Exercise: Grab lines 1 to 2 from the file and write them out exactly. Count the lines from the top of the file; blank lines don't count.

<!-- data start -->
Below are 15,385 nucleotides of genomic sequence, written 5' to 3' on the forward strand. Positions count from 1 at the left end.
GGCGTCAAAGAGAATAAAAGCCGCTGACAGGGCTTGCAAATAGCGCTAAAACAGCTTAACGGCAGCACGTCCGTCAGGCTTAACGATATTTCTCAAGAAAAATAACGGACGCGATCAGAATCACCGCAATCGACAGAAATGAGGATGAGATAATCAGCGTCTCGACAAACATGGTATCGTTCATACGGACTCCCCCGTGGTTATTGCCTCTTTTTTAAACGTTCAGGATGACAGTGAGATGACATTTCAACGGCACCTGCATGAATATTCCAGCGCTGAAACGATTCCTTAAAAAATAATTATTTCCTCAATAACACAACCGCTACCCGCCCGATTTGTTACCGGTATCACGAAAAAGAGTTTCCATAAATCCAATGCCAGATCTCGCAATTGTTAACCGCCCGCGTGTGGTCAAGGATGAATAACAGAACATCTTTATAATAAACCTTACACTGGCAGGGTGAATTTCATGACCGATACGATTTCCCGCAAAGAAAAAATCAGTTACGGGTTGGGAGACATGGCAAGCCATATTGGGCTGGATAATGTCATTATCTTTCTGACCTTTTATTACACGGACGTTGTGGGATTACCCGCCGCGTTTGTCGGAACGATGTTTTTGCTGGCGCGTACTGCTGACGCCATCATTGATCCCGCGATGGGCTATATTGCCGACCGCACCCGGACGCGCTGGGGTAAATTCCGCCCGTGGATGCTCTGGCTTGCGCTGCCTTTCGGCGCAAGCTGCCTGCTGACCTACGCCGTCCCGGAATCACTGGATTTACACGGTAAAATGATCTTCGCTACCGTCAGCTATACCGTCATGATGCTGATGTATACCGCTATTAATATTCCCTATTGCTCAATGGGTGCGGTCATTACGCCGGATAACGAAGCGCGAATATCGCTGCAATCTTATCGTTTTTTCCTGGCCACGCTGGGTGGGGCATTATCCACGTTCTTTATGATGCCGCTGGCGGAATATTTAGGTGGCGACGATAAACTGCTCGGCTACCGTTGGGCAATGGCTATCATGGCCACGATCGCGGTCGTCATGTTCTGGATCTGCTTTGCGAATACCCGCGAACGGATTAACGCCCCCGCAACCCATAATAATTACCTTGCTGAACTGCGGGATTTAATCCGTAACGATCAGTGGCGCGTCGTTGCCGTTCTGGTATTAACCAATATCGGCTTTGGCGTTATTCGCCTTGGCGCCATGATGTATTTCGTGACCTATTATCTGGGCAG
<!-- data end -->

Below are 15,385 nucleotides of genomic sequence, written 5' to 3' on the forward strand. Positions count from 1 at the left end.
GGCGTCAAAGAGAATAAAAGCCGCTGACAGGGCTTGCAAATAGCGCTAAAACAGCTTAACGGCAGCACGTCCGTCAGGCTTAACGATATTTCTCAAGAAAAATAACGGACGCGATCAGAATCACCGCAATCGACAGAAATGAGGATGAGATAATCAGCGTCTCGACAAACATGGTATCGTTCATACGGACTCCCCCGTGGTTATTGCCTCTTTTTTAAACGTTCAGGATGACAGTGAGATGACATTTCAACGGCACCTGCATGAATATTCCAGCGCTGAAACGATTCCTTAAAAAATAATTATTTCCTCAATAACACAACCGCTACCCGCCCGATTTGTTACCGGTATCACGAAAAAGAGTTTCCATAAATCCAATGCCAGATCTCGCAATTGTTAACCGCCCGCGTGTGGTCAAGGATGAATAACAGAACATCTTTATAATAAACCTTACACTGGCAGGGTGAATTTCATGACCGATACGATTTCCCGCAAAGAAAAAATCAGTTACGGGTTGGGAGACATGGCAAGCCATATTGGGCTGGATAATGTCATTATCTTTCTGACCTTTTATTACACGGACGTTGTGGGATTACCCGCCGCGTTTGTCGGAACGATGTTTTTGCTGGCGCGTACTGCTGACGCCATCATTGATCCCGCGATGGGCTATATTGCCGACCGCACCCGGACGCGCTGGGGTAAATTCCGCCCGTGGATGCTCTGGCTTGCGCTGCCTTTCGGCGCAAGCTGCCTGCTGACCTACGCCGTCCCGGAATCACTGGATTTACACGGTAAAATGATCTTCGCTACCGTCAGCTATACCGTCATGATGCTGATGTATACCGCTATTAATATTCCCTATTGCTCAATGGGTGCGGTCATTACGCCGGATAACGAAGCGCGAATATCGCTGCAATCTTATCGTTTTTTCCTGGCCACGCTGGGTGGGGCATTATCCACGTTCTTTATGATGCCGCTGGCGGAATATTTAGGTGGCGACGATAAACTGCTCGGCTACCGTTGGGCAATGGCTATCATGGCCACGATCGCGGTCGTCATGTTCTGGATCTGCTTTGCGAATACCCGCGAACGGATTAACGCCCCCGCAACCCATAATAATTACCTTGCTGAACTGCGGGATTTAATCCGTAACGATCAGTGGCGCGTCGTTGCCGTTCTGGTATTAACCAATATCGGCTTTGGCGTTATTCGCCTTGGCGCCATGATGTATTTCGTGACCTATTATCTGGGCAG